Unfortunately many Christians go to worship for fellowship and/or sermons but do little else with their lives. On the other hand, there are many who get into service and righteous causes simply because they are good and important. But unless we are grounded in a spiritual purpose, it becomes mere superficiality. People who worship with great vigor and energy and do nothing else are trying to walk on one leg. Those who are given to service and good works and nothing else are trying to walk on the other one.
Not only is walking on two legs vital to effectiveness, it is vital to growth. When one concern is emphasized and the other neglected, eventually life becomes a series of temporary events, without meaning or fulfillment. A meaningful, spiritual life would lead to meaningful service. I think the early Quakers understood this, as they understood what the earliest Christians understood. This understanding is needed today.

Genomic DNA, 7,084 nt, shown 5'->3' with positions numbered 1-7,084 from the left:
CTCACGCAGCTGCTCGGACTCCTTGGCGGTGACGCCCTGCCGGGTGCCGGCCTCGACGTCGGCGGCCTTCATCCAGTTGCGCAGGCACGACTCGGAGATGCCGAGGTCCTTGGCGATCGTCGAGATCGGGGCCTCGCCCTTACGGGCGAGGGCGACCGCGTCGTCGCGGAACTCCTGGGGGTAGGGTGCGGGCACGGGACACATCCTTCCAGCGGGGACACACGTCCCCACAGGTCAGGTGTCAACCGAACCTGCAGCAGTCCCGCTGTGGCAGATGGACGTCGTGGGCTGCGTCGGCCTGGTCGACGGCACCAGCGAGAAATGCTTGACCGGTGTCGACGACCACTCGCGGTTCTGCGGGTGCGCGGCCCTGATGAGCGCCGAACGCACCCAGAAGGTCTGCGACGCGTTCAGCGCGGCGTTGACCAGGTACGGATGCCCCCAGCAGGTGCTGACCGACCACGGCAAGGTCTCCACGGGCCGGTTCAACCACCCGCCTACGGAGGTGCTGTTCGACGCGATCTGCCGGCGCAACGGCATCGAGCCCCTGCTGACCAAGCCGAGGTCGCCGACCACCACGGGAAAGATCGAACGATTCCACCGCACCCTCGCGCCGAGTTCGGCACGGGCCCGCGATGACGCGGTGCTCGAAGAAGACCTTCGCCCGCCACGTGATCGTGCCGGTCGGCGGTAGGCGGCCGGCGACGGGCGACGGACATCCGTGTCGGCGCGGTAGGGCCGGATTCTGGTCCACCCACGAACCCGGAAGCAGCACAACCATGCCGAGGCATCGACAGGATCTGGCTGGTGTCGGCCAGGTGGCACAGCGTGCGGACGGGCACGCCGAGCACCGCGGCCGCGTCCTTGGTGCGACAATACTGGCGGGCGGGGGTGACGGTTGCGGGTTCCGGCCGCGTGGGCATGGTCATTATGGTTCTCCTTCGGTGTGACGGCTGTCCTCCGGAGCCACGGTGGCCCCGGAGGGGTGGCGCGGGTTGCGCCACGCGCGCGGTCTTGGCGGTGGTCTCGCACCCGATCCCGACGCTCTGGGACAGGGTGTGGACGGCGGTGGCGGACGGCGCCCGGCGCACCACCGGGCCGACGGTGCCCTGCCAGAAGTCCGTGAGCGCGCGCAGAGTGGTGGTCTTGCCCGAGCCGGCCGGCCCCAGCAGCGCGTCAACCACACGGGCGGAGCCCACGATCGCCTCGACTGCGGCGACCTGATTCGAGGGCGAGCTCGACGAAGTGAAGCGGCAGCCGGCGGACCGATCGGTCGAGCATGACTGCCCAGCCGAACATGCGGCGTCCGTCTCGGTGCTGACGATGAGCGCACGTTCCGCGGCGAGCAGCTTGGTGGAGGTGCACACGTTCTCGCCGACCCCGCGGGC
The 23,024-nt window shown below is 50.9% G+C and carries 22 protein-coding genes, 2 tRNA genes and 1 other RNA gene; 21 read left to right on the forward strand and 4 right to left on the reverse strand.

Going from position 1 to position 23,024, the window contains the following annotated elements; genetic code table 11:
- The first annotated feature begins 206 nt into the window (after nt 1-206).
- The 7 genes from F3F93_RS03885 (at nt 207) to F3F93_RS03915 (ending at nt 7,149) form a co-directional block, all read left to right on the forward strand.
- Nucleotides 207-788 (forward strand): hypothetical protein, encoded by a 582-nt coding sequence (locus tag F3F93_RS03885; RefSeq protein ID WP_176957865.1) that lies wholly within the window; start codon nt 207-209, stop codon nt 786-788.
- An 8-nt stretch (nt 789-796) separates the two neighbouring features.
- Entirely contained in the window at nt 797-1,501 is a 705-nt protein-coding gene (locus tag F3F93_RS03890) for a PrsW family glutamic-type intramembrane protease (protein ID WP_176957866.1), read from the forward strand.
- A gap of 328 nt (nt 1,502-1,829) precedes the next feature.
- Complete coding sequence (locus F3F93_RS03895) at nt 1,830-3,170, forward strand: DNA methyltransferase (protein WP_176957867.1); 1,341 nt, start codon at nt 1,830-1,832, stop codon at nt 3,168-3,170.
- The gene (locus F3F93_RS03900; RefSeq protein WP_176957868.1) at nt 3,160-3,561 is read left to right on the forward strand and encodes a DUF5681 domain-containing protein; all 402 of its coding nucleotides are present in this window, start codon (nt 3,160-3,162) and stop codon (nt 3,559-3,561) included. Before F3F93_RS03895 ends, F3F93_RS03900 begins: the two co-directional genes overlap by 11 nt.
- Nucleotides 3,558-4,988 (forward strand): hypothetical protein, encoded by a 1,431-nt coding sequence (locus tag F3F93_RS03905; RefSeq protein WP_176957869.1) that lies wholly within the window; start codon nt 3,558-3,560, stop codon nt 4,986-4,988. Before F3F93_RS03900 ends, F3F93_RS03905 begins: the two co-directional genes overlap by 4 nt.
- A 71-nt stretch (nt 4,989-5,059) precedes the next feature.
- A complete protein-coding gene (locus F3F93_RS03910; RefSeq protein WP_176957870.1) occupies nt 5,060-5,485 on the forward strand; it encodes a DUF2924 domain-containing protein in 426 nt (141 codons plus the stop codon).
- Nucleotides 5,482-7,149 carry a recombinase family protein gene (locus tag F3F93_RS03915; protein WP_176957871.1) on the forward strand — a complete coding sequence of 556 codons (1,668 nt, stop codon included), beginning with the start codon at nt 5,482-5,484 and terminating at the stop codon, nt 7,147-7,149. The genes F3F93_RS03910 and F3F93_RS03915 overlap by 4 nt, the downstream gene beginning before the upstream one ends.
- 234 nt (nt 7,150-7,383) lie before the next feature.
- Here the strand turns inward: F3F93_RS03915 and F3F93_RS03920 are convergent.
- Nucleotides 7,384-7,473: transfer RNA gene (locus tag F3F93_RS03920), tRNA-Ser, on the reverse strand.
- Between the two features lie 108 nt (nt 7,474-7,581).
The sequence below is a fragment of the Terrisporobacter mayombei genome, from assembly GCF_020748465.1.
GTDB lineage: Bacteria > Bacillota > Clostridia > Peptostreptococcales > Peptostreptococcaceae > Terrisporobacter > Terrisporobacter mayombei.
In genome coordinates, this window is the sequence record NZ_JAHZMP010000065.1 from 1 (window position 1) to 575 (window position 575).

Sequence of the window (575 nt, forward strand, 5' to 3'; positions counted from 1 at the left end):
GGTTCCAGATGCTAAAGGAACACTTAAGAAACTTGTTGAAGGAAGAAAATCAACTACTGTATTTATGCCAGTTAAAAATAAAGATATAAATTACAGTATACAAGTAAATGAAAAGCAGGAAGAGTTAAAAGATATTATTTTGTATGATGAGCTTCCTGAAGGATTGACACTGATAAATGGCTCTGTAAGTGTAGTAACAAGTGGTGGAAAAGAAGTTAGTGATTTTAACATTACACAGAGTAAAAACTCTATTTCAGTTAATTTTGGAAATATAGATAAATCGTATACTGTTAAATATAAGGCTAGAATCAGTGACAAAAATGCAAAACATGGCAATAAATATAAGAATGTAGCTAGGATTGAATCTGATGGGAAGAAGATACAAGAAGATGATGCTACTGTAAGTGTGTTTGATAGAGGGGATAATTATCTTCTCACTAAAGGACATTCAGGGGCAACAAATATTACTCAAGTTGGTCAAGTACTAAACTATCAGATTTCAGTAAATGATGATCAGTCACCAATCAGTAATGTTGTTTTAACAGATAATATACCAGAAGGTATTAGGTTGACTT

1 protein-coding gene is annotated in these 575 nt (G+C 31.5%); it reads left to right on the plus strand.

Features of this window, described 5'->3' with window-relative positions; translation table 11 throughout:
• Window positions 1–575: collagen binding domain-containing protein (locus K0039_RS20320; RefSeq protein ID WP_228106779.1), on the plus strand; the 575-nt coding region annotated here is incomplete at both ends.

That was the true Light, which lighteth every man that cometh into the world (John 1:9).
If the Bible verse John 1:9 has any validity, and I think it does, then God sent Jesus Christ into the world to be the Light “to every man,” and this supplies the Quaker belief that there is “that of God in each person.” This Light can be called the Holy Spirit, and many people understand it that way. Jesus came into the world and essentially never left; he is still here as Light, as Holy Spirit.
It bothered me to hear my Bible study leader separate Light from Jesus when he advised me to be careful of those “other branch Quakers.” If Jesus is the Light, then he is working in my conscience all the time. I began to think there was a problem with the wording or with the understanding of Scripture. The “other branch Quakers,” the ones I have visited, tend to use the term “Light” quite a bit. At my branch, Jesus is mentioned frequently. Walking on two legs allows me to understand that Light and Jesus are the same, and this validates the Scripture reference.